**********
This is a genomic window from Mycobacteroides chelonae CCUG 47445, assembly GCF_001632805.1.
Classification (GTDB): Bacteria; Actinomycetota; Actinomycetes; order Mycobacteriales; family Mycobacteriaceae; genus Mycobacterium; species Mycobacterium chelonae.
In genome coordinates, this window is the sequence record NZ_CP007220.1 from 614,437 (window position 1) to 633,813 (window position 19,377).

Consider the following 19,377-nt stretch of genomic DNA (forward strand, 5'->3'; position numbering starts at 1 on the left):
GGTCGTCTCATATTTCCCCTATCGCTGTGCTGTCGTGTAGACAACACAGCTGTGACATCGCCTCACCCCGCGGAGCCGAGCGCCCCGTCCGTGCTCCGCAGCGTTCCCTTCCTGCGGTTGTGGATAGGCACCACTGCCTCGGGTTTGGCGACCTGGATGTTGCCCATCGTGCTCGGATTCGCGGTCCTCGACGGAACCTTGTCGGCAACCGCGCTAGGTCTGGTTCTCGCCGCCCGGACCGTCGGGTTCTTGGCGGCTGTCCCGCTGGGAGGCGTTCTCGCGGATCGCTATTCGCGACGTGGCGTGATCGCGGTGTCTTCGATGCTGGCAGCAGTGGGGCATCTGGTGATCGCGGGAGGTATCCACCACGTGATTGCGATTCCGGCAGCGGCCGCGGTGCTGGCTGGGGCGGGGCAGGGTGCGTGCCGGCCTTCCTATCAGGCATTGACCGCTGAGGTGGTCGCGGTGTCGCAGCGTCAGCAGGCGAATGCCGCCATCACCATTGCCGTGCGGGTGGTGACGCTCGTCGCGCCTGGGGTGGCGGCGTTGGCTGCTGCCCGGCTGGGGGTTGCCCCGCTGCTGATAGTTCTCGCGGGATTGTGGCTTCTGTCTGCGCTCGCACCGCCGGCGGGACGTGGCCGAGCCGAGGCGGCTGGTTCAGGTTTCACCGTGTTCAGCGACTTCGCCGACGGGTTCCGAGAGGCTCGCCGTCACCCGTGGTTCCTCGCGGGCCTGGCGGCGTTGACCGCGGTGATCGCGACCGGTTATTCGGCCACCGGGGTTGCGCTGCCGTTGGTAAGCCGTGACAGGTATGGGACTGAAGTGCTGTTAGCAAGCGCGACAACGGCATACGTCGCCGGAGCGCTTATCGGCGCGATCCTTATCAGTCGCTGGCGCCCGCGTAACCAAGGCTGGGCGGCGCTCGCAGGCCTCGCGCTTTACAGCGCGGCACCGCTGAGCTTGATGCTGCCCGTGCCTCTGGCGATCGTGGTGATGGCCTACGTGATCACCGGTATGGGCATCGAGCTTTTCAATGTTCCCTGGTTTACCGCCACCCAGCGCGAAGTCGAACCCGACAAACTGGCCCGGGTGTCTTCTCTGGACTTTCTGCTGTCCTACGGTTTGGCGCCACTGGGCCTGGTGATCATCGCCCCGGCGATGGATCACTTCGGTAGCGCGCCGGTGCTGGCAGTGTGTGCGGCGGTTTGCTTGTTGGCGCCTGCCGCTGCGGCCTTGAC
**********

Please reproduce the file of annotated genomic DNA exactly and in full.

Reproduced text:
This is a genomic window from Mycobacteroides chelonae CCUG 47445, assembly GCF_001632805.1.
Classification (GTDB): Bacteria; Actinomycetota; Actinomycetes; order Mycobacteriales; family Mycobacteriaceae; genus Mycobacterium; species Mycobacterium chelonae.
In genome coordinates, this window is the sequence record NZ_CP007220.1 from 614,437 (window position 1) to 633,813 (window position 19,377).

Consider the following 19,377-nt stretch of genomic DNA (forward strand, 5'->3'; position numbering starts at 1 on the left):
GGTCGTCTCATATTTCCCCTATCGCTGTGCTGTCGTGTAGACAACACAGCTGTGACATCGCCTCACCCCGCGGAGCCGAGCGCCCCGTCCGTGCTCCGCAGCGTTCCCTTCCTGCGGTTGTGGATAGGCACCACTGCCTCGGGTTTGGCGACCTGGATGTTGCCCATCGTGCTCGGATTCGCGGTCCTCGACGGAACCTTGTCGGCAACCGCGCTAGGTCTGGTTCTCGCCGCCCGGACCGTCGGGTTCTTGGCGGCTGTCCCGCTGGGAGGCGTTCTCGCGGATCGCTATTCGCGACGTGGCGTGATCGCGGTGTCTTCGATGCTGGCAGCAGTGGGGCATCTGGTGATCGCGGGAGGTATCCACCACGTGATTGCGATTCCGGCAGCGGCCGCGGTGCTGGCTGGGGCGGGGCAGGGTGCGTGCCGGCCTTCCTATCAGGCATTGACCGCTGAGGTGGTCGCGGTGTCGCAGCGTCAGCAGGCGAATGCCGCCATCACCATTGCCGTGCGGGTGGTGACGCTCGTCGCGCCTGGGGTGGCGGCGTTGGCTGCTGCCCGGCTGGGGGTTGCCCCGCTGCTGATAGTTCTCGCGGGATTGTGGCTTCTGTCTGCGCTCGCACCGCCGGCGGGACGTGGCCGAGCCGAGGCGGCTGGTTCAGGTTTCACCGTGTTCAGCGACTTCGCCGACGGGTTCCGAGAGGCTCGCCGTCACCCGTGGTTCCTCGCGGGCCTGGCGGCGTTGACCGCGGTGATCGCGACCGGTTATTCGGCCACCGGGGTTGCGCTGCCGTTGGTAAGCCGTGACAGGTATGGGACTGAAGTGCTGTTAGCAAGCGCGACAACGGCATACGTCGCCGGAGCGCTTATCGGCGCGATCCTTATCAGTCGCTGGCGCCCGCGTAACCAAGGCTGGGCGGCGCTCGCAGGCCTCGCGCTTTACAGCGCGGCACCGCTGAGCTTGATGCTGCCCGTGCCTCTGGCGATCGTGGTGATGGCCTACGTGATCACCGGTATGGGCATCGAGCTTTTCAATGTTCCCTGGTTTACCGCCACCCAGCGCGAAGTCGAACCCGACAAACTGGCCCGGGTGTCTTCTCTGGACTTTCTGCTGTCCTACGGTTTGGCGCCACTGGGCCTGGTGATCATCGCCCCGGCGATGGATCACTTCGGTAGCGCGCCGGTGCTGGCAGTGTGTGCGGCGGTTTGCTTGTTGGCGCCTGCCGCTGCGGCCTTGAC